Local structure of Earth's quasi-perpendicular bow shock

Date of Award

Spring 2010

Project Type


Program or Major


Degree Name

Doctor of Philosophy

First Advisor

Harald Kucharek


The multi-satellite mission, Cluster II, provides unique opportunities to study the motion of the Earth's bow shock and related ion populations in the foreshock region. These ion populations are characteristic for specific regions. Commonly these regions are determined by the orientation of the interplanetary magnetic field (IMF) relative to the normal vector of the shock surface. In the parallel regime of the Earth's bow shock the vector is parallel to the IMF whereas in the perpendicular regime the normal vector is perpendicular to the IMF. One of the important reflected ion populations are Field-aligned ion Beams (FABs) which originate at the quasi-perpendicular bow shock. Under the assumption that the local structure consists of a patchwork of "reflectors" at which these FABs originate, we developed a numerical model that allows us to remotely sense the local structure. The obtained wave-like local structure is consistent with 2D hybrid simulation work which has indicated that the local shock structure (ripples) may be controlled by the gyrating ions.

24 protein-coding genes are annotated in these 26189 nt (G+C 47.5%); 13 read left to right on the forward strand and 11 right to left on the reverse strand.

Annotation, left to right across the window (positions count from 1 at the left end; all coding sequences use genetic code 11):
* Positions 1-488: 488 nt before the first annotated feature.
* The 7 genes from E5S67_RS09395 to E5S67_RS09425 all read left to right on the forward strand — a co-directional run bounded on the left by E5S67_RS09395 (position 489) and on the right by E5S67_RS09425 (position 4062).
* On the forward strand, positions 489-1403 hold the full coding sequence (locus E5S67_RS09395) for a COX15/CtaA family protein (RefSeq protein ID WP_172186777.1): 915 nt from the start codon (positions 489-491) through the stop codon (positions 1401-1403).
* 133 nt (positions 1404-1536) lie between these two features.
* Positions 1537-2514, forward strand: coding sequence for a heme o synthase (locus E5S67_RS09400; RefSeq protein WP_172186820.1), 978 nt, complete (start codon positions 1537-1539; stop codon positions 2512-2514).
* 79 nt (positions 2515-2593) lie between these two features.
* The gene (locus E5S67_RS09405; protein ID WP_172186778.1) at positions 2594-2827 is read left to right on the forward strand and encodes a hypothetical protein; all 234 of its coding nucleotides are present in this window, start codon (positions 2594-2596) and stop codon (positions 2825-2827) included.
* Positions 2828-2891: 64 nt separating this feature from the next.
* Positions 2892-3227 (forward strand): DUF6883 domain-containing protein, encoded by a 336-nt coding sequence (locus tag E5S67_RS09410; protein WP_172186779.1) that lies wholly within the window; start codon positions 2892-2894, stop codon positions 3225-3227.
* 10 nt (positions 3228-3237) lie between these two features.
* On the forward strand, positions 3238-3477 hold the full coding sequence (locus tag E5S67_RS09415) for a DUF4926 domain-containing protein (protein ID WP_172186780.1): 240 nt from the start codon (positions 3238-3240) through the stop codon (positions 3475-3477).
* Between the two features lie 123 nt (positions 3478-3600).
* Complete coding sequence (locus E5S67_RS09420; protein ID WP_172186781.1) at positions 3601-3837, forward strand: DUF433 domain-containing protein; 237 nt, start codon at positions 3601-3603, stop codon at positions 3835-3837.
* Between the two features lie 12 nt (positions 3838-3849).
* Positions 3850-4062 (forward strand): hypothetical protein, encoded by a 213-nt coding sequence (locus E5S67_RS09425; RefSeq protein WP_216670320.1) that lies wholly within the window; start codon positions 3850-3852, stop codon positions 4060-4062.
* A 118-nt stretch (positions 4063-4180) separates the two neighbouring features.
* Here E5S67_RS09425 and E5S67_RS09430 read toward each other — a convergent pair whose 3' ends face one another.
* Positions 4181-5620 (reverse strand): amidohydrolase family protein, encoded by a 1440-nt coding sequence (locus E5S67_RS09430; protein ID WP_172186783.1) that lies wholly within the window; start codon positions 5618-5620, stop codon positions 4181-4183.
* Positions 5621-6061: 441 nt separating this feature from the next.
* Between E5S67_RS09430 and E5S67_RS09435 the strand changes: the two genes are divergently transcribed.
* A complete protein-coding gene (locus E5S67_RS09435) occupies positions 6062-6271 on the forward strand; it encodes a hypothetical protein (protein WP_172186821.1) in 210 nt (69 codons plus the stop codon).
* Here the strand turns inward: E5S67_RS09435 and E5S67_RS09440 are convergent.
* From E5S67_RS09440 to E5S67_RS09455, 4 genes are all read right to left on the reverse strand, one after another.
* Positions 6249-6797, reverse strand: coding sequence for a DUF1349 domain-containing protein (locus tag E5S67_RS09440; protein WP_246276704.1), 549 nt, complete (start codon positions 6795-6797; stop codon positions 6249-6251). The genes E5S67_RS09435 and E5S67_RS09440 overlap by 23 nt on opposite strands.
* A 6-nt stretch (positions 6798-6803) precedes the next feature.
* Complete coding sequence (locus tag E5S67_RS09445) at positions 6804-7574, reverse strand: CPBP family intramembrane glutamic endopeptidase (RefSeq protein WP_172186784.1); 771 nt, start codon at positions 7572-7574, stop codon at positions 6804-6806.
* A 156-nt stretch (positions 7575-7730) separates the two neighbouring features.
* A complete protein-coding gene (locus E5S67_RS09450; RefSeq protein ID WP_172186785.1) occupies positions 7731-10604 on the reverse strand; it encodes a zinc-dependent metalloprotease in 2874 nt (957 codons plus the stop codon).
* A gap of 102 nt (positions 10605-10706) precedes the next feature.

By using this remote sensing method, we investigated the effect of solar wind composition on the local structure of the Earth's bow shock. The density He2+/H+ ratio of solar wind varies 0.001 to 0.2 or even higher. In high He 2+/H+ solar wind, the gyroradius of He2+ may show obvious effects on the spatial scale of local shock structure. The dependence of the spatial scale of local shock structure on the solar wind composition is found.

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